Office admin teaching employee about data security best practices

Combat Data Security Threats with These 5 Best Practices

Office admins don’t need to be tech experts to keep their team safe from cyberattacks. Here’s what you need to know.

Data security; cybersecurity

Your IT department is working hard to prevent a company security breach, but its defense is incomplete without help from the office team. Security lapses from employees or contractors were the No. 1 cause of data breaches in 2017, according to a report sponsored by password management service Keeper Security.

Office administrators play a role in keeping these threats at bay, providing you with a great opportunity to have a larger impact on your company. By serving as the communications conduit between IT management and staff, you can display your skills and show how effectively you can get everyone on board.

Use the following tactics to help boost security in your company.

Beefing Up Password Habits

Eighty-one percent of hackers use stolen and/or weak passwords to gain access to data, according to Verizon. Your team can fight back by creating unique, hard-to-crack long-form passwords for each and every account they use.

It is important to note that some of the well-established rules surrounding password creation may be evolving. For example, some experts advise that a longer, all-lowercase password with a memorable phrase known only to you might provide greater protection than a random one that uses a combination of upper- and lowercase letters and special characters. Also, frequently updating passwords isn’t as strong of a protection method as previously thought. Continual password updates aren’t helpful if people are changing only one character, for example, since this makes passwords more vulnerable to hackers.

To simplify things for your team, consider asking management to invest in a password management tool. Services like LastPass, Dashlane and others generate and store secure passwords. Under no circumstances should employees write their passwords down on paper or on their computer.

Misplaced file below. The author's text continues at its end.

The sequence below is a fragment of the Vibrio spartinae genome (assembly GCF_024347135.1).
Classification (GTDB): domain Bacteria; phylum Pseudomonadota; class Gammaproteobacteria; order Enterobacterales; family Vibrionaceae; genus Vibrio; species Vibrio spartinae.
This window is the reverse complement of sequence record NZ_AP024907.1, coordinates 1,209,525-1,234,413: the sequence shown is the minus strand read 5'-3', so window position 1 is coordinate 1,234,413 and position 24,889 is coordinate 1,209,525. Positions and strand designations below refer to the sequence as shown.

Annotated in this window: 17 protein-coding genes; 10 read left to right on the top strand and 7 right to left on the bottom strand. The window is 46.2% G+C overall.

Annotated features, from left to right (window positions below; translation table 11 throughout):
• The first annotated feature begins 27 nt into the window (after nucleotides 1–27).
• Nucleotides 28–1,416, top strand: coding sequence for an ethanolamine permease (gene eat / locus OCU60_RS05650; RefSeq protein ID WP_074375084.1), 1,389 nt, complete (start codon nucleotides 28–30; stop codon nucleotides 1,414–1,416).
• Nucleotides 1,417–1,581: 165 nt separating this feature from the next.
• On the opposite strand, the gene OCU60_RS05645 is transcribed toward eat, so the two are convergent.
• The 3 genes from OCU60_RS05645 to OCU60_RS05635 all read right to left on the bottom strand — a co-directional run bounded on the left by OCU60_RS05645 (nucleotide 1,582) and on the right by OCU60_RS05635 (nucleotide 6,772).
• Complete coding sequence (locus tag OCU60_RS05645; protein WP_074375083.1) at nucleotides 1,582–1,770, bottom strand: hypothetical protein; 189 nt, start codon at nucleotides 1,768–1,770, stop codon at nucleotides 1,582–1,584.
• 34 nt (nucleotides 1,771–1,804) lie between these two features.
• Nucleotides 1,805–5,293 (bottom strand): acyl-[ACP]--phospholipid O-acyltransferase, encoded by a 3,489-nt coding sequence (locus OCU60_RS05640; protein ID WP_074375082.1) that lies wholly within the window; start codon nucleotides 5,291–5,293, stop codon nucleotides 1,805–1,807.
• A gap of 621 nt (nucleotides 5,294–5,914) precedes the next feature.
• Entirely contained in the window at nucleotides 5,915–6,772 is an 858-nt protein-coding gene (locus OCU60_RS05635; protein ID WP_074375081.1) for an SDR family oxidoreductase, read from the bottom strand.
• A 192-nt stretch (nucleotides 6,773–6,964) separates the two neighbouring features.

Urging Software Updates

Outdated software systems are rife with vulnerabilities, and attackers often target these weaknesses to gain access to sensitive data. Suggest a companywide policy that encourages people to accept software updates once they become available on all devices they use for work. As part of the policy, ask for email confirmations that updates have been installed.

It’s also important to train those in your company on which types of software are IT-approved and what can and cannot be downloaded from the internet. Work with your tech team to determine your company’s standards and make sure there is a plan in place to consistently communicate them to your coworkers.

Focusing on Real-World Security

Lapses in online systems aren’t the only cybersecurity risks. Physical security is just as important at keeping digital data out of the wrong hands. Laptop locks can secure your colleagues’ computers when they are away from their desks. Ask them to also enable screen savers and lock screens that automatically activate after computers are idle for a certain period of time.

Other safeguards to invest in include paper shredders to destroy sensitive documents, locked cabinets to store physical files and privacy filters for computer screens and monitors. You can also look into smart devices — such as printers — that add an extra layer of security through built-in mechanisms to stop attacks. Any computers or other hardware your company buys should come with built-in security measures and be IT-approved.

Highlighting Common Attacks

Nearly half of businesses that were cyberthreat victims in 2017 experienced a phishing attack, according to the Keeper Security report. If your team knows what form phishing attacks usually take, they’ll be better able to sound the alarm and less likely to fall prey. For example, one type of phishing scam involves criminals posing as company executives and requesting an urgent transfer of funds or confidential information.

Work with your IT team to implement training on how to recognize and avoid common potential scams. Make it clear to your colleagues that they should never respond to suspicious emails without first reporting them to IT. Consider sending out a fake email that mimics a phishing attack to test preparedness throughout the business.

Backing Up Backups

No company can be completely safe from a cyberattack, so it’s important to make copies of important data in the event it is lost or stolen. Encourage your colleagues to regularly back up data on their work devices.

Your IT team may choose to use external hard drives, offsite data storage or a cloud-based system that backs up computers and servers automatically. Whatever the approach, be sure you clearly lay out what information team members are responsible for backing up, the process for doing so and how often it must be done.

By following data security best practices and communicating them to your co-workers, you help protect your company from financial and reputational damage. Your vigilance could mean the difference between just another day and a disaster.